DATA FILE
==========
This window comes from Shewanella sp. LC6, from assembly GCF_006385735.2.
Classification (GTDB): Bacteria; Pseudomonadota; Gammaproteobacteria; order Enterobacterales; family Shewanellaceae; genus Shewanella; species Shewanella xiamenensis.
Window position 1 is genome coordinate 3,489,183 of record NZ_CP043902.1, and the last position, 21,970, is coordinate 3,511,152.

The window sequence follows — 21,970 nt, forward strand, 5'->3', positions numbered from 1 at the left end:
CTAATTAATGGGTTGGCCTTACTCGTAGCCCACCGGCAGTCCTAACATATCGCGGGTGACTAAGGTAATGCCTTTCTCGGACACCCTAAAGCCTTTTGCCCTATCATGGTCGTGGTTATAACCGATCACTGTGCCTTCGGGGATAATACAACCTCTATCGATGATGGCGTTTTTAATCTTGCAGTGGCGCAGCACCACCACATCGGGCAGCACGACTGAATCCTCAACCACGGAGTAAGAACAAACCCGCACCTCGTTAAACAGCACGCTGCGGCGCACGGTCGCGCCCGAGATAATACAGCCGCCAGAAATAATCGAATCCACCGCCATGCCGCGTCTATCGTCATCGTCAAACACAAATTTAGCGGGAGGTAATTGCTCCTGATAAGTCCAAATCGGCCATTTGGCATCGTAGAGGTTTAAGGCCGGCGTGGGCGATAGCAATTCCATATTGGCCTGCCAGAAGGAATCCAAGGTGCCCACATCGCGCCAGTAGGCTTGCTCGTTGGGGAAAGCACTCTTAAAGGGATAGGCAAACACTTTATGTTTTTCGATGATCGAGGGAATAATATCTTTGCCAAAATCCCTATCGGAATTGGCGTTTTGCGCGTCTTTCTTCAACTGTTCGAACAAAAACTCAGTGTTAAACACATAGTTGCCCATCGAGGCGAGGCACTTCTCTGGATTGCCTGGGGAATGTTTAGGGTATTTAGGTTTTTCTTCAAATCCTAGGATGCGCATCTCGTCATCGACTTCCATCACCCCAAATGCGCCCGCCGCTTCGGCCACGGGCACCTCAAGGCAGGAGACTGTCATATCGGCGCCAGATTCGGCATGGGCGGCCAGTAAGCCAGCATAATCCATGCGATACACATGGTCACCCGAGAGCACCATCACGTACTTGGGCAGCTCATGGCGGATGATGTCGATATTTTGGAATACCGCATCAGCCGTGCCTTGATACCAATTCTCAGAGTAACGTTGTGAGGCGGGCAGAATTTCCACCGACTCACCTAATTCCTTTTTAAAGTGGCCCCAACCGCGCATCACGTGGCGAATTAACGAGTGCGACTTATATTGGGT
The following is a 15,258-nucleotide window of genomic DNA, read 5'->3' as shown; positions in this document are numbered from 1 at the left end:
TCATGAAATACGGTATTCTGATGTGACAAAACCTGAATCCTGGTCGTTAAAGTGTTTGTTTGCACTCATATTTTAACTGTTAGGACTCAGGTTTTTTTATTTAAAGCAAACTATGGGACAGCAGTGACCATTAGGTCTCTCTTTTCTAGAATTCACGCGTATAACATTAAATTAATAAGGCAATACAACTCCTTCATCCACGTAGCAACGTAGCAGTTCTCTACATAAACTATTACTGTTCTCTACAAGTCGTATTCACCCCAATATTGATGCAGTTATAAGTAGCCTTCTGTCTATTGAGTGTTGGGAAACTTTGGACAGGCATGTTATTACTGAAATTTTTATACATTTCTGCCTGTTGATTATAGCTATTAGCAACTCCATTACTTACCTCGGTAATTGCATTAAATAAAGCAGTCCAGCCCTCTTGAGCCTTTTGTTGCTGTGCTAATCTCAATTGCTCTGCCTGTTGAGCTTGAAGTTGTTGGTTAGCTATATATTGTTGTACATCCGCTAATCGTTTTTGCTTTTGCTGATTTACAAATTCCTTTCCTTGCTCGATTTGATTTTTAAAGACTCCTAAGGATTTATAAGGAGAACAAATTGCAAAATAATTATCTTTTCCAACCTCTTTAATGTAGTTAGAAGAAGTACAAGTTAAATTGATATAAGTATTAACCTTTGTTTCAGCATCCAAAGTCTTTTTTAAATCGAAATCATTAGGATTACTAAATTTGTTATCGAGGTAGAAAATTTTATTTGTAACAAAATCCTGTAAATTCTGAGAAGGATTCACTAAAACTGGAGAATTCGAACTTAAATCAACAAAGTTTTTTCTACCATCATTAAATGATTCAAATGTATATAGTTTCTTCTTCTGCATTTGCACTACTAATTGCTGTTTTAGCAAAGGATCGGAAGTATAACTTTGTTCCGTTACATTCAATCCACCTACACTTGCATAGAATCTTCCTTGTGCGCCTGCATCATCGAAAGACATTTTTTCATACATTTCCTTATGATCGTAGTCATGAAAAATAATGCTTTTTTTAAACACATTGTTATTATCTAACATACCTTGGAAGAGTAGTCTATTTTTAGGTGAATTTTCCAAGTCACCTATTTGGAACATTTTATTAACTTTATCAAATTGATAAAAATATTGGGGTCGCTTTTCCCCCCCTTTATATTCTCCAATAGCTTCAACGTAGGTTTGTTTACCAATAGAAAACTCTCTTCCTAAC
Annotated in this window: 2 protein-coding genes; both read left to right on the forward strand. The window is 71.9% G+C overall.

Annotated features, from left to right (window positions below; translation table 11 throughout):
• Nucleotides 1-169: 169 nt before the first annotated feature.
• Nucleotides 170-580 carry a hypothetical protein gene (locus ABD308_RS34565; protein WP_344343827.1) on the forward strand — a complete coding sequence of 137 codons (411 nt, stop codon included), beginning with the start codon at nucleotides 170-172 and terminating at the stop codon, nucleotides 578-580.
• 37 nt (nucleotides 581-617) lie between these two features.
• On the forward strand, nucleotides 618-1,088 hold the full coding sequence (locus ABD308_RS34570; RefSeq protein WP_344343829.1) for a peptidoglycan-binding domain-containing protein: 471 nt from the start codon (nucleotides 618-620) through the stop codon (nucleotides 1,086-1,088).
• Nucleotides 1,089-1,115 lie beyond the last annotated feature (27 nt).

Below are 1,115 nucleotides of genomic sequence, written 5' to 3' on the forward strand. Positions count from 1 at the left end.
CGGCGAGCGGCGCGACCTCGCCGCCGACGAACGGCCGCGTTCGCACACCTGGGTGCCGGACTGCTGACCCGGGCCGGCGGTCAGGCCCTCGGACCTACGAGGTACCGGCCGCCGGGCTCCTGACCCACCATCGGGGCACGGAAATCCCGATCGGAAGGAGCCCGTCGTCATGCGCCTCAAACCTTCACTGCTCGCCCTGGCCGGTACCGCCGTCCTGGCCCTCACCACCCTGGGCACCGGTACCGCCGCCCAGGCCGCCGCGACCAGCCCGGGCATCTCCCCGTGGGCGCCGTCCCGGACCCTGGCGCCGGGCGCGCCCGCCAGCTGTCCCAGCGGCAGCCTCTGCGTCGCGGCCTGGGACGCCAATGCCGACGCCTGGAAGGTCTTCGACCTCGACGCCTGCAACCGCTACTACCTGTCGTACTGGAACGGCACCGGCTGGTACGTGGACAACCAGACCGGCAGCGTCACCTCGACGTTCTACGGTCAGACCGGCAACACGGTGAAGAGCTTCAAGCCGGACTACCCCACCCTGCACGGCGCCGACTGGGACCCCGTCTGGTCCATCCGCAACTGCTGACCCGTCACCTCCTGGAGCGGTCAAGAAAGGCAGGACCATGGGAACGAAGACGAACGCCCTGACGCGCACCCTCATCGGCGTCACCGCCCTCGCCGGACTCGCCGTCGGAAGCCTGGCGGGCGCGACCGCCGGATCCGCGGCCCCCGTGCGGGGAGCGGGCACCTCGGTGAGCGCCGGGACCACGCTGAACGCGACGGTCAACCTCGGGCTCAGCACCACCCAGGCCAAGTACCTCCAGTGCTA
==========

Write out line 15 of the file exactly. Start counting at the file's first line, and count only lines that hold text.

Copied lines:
Below are 1,115 nucleotides of genomic sequence, written 5' to 3' on the forward strand. Positions count from 1 at the left end.